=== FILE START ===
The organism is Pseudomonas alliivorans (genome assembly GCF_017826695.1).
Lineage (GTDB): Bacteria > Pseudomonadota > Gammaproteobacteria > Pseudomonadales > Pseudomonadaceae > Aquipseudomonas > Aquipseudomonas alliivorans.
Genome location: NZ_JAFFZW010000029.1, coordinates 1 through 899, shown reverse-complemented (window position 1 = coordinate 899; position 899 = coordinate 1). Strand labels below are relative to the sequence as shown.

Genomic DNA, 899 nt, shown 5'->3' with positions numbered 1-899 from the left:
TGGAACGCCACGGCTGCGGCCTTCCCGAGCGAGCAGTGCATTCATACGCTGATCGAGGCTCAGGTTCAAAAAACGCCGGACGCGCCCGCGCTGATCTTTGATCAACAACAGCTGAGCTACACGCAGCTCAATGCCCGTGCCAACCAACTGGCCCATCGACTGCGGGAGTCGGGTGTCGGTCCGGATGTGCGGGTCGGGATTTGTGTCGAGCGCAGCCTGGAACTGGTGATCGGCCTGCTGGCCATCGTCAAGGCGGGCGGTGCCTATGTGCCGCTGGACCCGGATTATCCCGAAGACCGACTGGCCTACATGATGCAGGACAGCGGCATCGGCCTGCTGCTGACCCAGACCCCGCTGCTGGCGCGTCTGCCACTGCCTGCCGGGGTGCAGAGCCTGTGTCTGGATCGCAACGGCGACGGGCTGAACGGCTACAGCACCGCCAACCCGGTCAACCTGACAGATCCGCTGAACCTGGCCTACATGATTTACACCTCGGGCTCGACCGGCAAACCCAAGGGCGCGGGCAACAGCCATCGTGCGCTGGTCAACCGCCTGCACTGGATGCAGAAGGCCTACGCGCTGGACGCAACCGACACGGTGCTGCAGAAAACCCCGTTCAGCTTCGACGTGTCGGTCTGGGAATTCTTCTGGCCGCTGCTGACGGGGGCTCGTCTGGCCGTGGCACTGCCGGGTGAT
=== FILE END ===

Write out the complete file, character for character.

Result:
The organism is Pseudomonas alliivorans (genome assembly GCF_017826695.1).
Lineage (GTDB): Bacteria > Pseudomonadota > Gammaproteobacteria > Pseudomonadales > Pseudomonadaceae > Aquipseudomonas > Aquipseudomonas alliivorans.
Genome location: NZ_JAFFZW010000029.1, coordinates 1 through 899, shown reverse-complemented (window position 1 = coordinate 899; position 899 = coordinate 1). Strand labels below are relative to the sequence as shown.

Genomic DNA, 899 nt, shown 5'->3' with positions numbered 1-899 from the left:
TGGAACGCCACGGCTGCGGCCTTCCCGAGCGAGCAGTGCATTCATACGCTGATCGAGGCTCAGGTTCAAAAAACGCCGGACGCGCCCGCGCTGATCTTTGATCAACAACAGCTGAGCTACACGCAGCTCAATGCCCGTGCCAACCAACTGGCCCATCGACTGCGGGAGTCGGGTGTCGGTCCGGATGTGCGGGTCGGGATTTGTGTCGAGCGCAGCCTGGAACTGGTGATCGGCCTGCTGGCCATCGTCAAGGCGGGCGGTGCCTATGTGCCGCTGGACCCGGATTATCCCGAAGACCGACTGGCCTACATGATGCAGGACAGCGGCATCGGCCTGCTGCTGACCCAGACCCCGCTGCTGGCGCGTCTGCCACTGCCTGCCGGGGTGCAGAGCCTGTGTCTGGATCGCAACGGCGACGGGCTGAACGGCTACAGCACCGCCAACCCGGTCAACCTGACAGATCCGCTGAACCTGGCCTACATGATTTACACCTCGGGCTCGACCGGCAAACCCAAGGGCGCGGGCAACAGCCATCGTGCGCTGGTCAACCGCCTGCACTGGATGCAGAAGGCCTACGCGCTGGACGCAACCGACACGGTGCTGCAGAAAACCCCGTTCAGCTTCGACGTGTCGGTCTGGGAATTCTTCTGGCCGCTGCTGACGGGGGCTCGTCTGGCCGTGGCACTGCCGGGTGAT